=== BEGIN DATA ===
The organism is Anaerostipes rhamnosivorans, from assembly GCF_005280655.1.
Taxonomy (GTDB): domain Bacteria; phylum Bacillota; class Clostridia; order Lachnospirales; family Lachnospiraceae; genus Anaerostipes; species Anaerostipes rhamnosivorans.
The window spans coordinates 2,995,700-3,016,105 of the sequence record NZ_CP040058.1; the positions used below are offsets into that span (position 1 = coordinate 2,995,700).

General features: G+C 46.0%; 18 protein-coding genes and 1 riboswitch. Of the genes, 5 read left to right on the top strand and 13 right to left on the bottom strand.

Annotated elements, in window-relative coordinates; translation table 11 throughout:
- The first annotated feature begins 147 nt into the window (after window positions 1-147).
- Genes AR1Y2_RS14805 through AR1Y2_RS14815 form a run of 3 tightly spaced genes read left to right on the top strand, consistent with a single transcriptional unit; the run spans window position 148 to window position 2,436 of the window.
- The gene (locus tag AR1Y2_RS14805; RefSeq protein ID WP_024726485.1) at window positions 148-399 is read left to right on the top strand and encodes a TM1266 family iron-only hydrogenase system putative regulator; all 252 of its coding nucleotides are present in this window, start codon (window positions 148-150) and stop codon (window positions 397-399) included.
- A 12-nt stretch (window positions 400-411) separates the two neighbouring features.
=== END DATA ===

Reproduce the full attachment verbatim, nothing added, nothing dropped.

The organism is Anaerostipes rhamnosivorans, from assembly GCF_005280655.1.
Taxonomy (GTDB): domain Bacteria; phylum Bacillota; class Clostridia; order Lachnospirales; family Lachnospiraceae; genus Anaerostipes; species Anaerostipes rhamnosivorans.
The window spans coordinates 2,995,700-3,016,105 of the sequence record NZ_CP040058.1; the positions used below are offsets into that span (position 1 = coordinate 2,995,700).

General features: G+C 46.0%; 18 protein-coding genes and 1 riboswitch. Of the genes, 5 read left to right on the top strand and 13 right to left on the bottom strand.

Annotated elements, in window-relative coordinates; translation table 11 throughout:
- The first annotated feature begins 147 nt into the window (after window positions 1-147).
- Genes AR1Y2_RS14805 through AR1Y2_RS14815 form a run of 3 tightly spaced genes read left to right on the top strand, consistent with a single transcriptional unit; the run spans window position 148 to window position 2,436 of the window.
- The gene (locus tag AR1Y2_RS14805; RefSeq protein ID WP_024726485.1) at window positions 148-399 is read left to right on the top strand and encodes a TM1266 family iron-only hydrogenase system putative regulator; all 252 of its coding nucleotides are present in this window, start codon (window positions 148-150) and stop codon (window positions 397-399) included.
- A 12-nt stretch (window positions 400-411) separates the two neighbouring features.